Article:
Here's when the IRS can check out my bank account

Let’s say I hire a contractor to do a project on my house, and he asks for payment in cash. It would be cheaper than if I wrote a check, and we both know why: Cash leaves less of a paper trail and the contractor might not report it as income. If he doesn’t have to pay income tax on the money, he’ll share some of the savings with me.

This type of gray-market transaction happens all the time, every day. Parents pay babysitters and nannies in cash. Waiters earning tips report a fraction of what they take home as taxable income. People selling used cars slash hundreds or thousands off the agreed price on the bill of sale they submit to the state, so the buyer pays less in sales tax.

The Biden administration wants Congress to give the IRS authority to look in people’s bank accounts as a tool for helping find tax cheats. The premise is solid: Massive tax avoidance robs the Treasury of as much as $280 billion per year, with wealthy evaders dodging the most in taxes. One recent study found the top 1% of earners underreport their income by 21%. Matching bank records with tax filings and other documents the IRS already has would help identify who’s hiding money, and where.

WASHINGTON, DC - JUNE 08: Sen. Rob Portman (R-OH) greets Charles P. Rettig, commissioner of the Internal Revenue Service during a Senate Finance Committee hearing June 8, 2021 on Capitol Hill in Washington, D.C. The committee is hearing testimony on the IRS budget request for 2022. (Photo by Tom Williams-Pool/Getty Images)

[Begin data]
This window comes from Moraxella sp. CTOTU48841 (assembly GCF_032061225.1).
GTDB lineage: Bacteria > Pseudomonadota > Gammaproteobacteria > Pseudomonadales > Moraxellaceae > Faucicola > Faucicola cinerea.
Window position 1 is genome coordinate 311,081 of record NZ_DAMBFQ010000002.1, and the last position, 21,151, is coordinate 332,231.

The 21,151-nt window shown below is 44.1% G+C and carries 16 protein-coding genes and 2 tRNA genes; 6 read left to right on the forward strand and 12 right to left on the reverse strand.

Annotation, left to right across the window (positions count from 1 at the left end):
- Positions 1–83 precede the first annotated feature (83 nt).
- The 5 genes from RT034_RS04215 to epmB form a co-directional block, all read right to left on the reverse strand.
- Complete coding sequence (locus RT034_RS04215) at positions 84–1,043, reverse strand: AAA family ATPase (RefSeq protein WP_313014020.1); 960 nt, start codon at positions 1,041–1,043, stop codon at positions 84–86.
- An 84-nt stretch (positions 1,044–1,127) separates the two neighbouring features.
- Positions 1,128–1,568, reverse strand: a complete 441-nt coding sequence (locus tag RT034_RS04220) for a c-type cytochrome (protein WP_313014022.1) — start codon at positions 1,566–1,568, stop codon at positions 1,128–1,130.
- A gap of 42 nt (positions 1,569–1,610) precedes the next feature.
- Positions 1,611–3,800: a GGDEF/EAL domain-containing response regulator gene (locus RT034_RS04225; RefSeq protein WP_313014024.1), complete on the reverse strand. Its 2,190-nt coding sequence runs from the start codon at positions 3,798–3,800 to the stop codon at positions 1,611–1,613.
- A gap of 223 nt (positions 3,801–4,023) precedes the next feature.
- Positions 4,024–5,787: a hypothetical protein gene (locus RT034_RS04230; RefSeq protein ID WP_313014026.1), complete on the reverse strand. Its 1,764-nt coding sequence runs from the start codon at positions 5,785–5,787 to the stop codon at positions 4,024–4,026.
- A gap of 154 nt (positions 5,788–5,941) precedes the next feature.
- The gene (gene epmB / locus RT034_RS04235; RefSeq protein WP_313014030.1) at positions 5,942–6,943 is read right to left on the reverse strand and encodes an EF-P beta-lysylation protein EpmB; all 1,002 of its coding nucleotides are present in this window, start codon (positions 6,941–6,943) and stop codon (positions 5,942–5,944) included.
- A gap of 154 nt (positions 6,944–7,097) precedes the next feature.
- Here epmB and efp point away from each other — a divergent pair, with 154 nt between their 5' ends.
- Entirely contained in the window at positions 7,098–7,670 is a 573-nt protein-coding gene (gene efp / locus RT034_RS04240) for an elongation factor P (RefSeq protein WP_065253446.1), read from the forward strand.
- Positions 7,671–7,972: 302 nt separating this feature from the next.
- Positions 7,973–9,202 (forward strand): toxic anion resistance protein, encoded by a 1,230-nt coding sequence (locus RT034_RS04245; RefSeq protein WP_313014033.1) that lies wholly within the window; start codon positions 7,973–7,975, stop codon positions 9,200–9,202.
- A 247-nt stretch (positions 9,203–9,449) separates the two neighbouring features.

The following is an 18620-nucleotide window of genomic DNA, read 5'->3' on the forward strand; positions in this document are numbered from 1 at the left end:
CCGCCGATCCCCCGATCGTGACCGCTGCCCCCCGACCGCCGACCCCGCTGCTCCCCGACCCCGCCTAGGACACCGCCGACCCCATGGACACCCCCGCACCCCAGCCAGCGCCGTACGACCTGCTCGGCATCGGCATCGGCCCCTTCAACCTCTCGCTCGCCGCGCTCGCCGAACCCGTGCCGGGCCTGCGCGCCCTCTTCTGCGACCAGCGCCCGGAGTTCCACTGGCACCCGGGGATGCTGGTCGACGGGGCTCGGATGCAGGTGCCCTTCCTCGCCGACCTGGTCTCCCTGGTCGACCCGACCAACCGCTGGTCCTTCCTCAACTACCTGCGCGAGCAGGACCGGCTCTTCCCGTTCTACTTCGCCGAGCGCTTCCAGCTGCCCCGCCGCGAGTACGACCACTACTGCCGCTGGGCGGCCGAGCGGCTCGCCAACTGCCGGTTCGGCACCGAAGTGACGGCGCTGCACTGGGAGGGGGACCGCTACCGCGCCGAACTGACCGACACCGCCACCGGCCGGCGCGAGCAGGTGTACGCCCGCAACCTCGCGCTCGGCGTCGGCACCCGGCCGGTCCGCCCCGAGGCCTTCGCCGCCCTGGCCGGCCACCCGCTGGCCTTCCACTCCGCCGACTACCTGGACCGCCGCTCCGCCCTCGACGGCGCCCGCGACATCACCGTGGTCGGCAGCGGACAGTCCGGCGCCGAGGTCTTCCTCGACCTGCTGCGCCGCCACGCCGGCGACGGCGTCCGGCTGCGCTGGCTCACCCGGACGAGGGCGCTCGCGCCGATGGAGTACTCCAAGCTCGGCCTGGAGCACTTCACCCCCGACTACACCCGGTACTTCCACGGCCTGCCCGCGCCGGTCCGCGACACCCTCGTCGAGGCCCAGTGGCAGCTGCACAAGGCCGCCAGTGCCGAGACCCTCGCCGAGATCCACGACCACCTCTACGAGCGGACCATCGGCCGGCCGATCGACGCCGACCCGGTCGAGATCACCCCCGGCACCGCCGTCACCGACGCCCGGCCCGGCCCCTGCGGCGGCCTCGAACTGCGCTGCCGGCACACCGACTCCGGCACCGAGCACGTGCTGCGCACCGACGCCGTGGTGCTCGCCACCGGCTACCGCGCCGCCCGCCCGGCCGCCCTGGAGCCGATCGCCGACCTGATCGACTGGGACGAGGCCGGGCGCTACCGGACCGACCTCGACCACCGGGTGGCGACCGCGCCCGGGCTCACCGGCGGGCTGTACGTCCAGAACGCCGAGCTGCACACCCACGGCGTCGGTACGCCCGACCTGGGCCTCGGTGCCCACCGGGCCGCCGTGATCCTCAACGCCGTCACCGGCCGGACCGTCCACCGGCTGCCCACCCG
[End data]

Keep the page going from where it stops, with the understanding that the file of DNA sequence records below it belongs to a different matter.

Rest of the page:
Sen. Rob Portman (R-OH) greets Charles P. Rettig, commissioner of the Internal Revenue Service during a Senate Finance Committee hearing June 8, 2021 on Capitol Hill in Washington, D.C. The committee is hearing testimony on the IRS budget request for 2022. (Photo by Tom Williams-Pool/Getty Images)

Reeling in more of the tax revenue evaders already owe might restore some sense of fairness to a system many think is rigged in favor of the wealthy. Democrats with slight majorities in both houses of Congress also need new revenue to pay for a broad package of social-welfare and green-energy programs they want to pass by the end of the year. President Biden says an extra $80 billion in enforcement funding over a decade could help the IRS collect an extra $700 billion in taxes Americans already owe. That would be 900% return on investment. If the return is only one-third that, it would still be a bargain.